Updated through 5/6.
"A long-time editor, first for William Wyler and then for Norman Jewison, Hal Ashby was nearly forty when Jewison produced his directorial debut, The Landlord (1970)," writes Dan Callahan for Alt Screen, "and while the visual tact of Wyler and the social consciousness of Jewison never left him, Ashby brought to his own productions a distinctive flavor that was his alone. He was such a dedicated pot smoker that his friends sometimes called him 'Hashby,' and he would direct his films with a kind of advanced on-set stoner passivity, his touch so light that it often seemed like benign neglect. But it was Hashby's ability to recede into the background that enabled some very talented performers to unleash their wildest instincts, and it was Hashby's ever-ready and undemanding affection — the fuzzy-soft, bleary-eyed bemusement with which he regarded people — that gave his films their distinctive vibe, that imbued his characters with something like a state of grace."
"A vocal proponent of collaborative filmmaking, Ashby benefited from strong, authorial contributors," writes Nick Pinkerton in the Voice. "Screenwriter Bill Gunn, later a director himself, stamped his name onto The Landlord's confrontational satire, with Beau Bridges's honky gentrifier busting into a Park Slope row house, while The Last Detail (1973) and Shampoo (1975) are both anchored by their leading men — respectively, Nicholson and taskmaster producer/co-writer/star Warren Beatty. Behind both of those superficially anecdotal films is a tight Robert Towne script, spun by Ashby in the most unaffected manner."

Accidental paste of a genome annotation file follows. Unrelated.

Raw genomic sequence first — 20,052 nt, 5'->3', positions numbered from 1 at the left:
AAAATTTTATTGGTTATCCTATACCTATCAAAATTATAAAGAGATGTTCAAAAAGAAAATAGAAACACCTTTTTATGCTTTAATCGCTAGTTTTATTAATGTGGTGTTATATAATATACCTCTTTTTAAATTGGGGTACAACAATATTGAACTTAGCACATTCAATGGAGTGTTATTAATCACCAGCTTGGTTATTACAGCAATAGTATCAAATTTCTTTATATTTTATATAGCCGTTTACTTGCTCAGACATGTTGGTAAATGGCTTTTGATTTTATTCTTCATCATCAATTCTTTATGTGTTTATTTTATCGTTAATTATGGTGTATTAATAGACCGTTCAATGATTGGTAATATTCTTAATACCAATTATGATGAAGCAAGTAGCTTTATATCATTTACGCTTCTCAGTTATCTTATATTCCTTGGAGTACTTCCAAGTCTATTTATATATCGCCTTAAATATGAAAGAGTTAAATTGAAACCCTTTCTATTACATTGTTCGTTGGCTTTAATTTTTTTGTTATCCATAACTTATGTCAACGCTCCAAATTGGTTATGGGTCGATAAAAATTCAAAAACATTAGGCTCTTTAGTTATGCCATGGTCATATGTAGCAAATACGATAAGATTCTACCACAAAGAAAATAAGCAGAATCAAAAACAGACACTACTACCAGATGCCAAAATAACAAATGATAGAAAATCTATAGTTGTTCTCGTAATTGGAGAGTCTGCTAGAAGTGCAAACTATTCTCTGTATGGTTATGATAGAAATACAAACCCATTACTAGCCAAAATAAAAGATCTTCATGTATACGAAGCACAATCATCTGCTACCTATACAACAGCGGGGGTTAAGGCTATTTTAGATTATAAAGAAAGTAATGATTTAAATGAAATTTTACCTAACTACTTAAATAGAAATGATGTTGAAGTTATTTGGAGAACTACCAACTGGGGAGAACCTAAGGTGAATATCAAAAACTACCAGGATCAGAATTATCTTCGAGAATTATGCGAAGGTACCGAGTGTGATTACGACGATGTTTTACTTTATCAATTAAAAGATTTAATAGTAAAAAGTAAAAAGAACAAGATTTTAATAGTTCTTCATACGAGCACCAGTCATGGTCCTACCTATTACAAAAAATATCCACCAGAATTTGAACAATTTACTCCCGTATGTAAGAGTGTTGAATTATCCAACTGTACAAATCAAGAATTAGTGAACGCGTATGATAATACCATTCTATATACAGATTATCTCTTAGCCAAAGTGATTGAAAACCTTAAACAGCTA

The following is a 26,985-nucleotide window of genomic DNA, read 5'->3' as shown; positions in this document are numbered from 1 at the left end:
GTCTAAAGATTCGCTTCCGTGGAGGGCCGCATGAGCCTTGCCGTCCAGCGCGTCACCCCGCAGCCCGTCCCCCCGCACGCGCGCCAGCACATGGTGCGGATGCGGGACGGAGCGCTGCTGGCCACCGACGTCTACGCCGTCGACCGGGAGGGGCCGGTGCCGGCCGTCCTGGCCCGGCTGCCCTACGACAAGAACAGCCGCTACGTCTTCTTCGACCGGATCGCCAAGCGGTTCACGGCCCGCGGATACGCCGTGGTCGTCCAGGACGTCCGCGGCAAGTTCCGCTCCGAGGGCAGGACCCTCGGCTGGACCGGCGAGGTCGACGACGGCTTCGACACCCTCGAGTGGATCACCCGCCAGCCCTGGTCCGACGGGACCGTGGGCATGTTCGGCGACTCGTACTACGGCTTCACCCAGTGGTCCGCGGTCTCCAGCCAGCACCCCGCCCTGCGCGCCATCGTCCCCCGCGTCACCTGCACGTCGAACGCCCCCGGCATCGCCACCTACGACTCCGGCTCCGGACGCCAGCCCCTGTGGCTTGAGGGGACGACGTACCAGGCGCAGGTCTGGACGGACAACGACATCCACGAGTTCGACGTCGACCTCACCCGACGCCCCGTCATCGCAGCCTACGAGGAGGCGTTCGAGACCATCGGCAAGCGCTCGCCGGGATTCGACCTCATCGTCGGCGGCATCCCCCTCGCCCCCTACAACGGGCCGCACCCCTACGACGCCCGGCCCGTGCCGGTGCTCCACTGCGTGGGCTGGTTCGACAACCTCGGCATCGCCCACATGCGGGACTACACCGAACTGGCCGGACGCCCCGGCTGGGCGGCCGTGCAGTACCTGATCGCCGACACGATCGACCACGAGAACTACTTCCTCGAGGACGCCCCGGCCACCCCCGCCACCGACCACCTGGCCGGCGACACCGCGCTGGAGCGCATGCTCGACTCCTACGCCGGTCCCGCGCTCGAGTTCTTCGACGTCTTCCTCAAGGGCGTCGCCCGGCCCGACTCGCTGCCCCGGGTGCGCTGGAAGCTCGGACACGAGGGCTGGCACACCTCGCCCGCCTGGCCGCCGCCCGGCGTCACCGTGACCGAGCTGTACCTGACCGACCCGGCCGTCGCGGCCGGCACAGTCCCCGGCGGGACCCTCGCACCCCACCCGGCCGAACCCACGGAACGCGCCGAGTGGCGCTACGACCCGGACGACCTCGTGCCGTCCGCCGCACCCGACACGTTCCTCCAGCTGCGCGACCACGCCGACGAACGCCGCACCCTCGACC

"Being There might be the echt-Ashby film," suggests Simon Abrams in the L. "Adapted by Jerzy Kosinski from his own novel, the film forces viewers to root for a simpleton. The sheltered life that Peter Sellers's middle-aged but mentally child-like gardener has led makes him ill-equipped to deal with the perils of the outside world. When he's threatened at knifepoint by a young thug, he pitifully reaches for his remote control. The look on Sellers's face in this scene is gutting and very funny. The fact that Chance, Sellers' character, gets as far as he does not only implicitly proves The Landlord's skeptical but sketched-out racial politics, it also proves the prevailing philosophy of Ashby's films: 'Life is a state of mind,' as Melvyn Douglas's stolid and soon-to-be-dead kingmaker laments…. Being There, which also happens to be a parable about a complacent culture that finally gets the messiah it deserves, Ashby's most complex and satisfying film."
Movies by Hal Ashby opens tomorrow at BAM and runs through May 24. Back in the summer of 2008, I pulled together a roundup for GreenCine Daily, and I'm delighted (and surprised) to find that most of the links are still intact. Along with career overviews from Rob Nelson for Moving Image Source and Sean Nelson in the Stranger, you can still revisit Jennifer Wachtell's piece for Good in which she asks Wes Anderson, Judd Apatow, Alexander Payne, David O Russell and Jason Schwartzman for their takes on Ashby. There's a followup, too, from Joe Leydon.
The following April, by which time Aaron Hillis had taken the reins at GCD, he spoke with Nick Dawson about his book, Being Hal Ashby: Life of a Hollywood Rebel.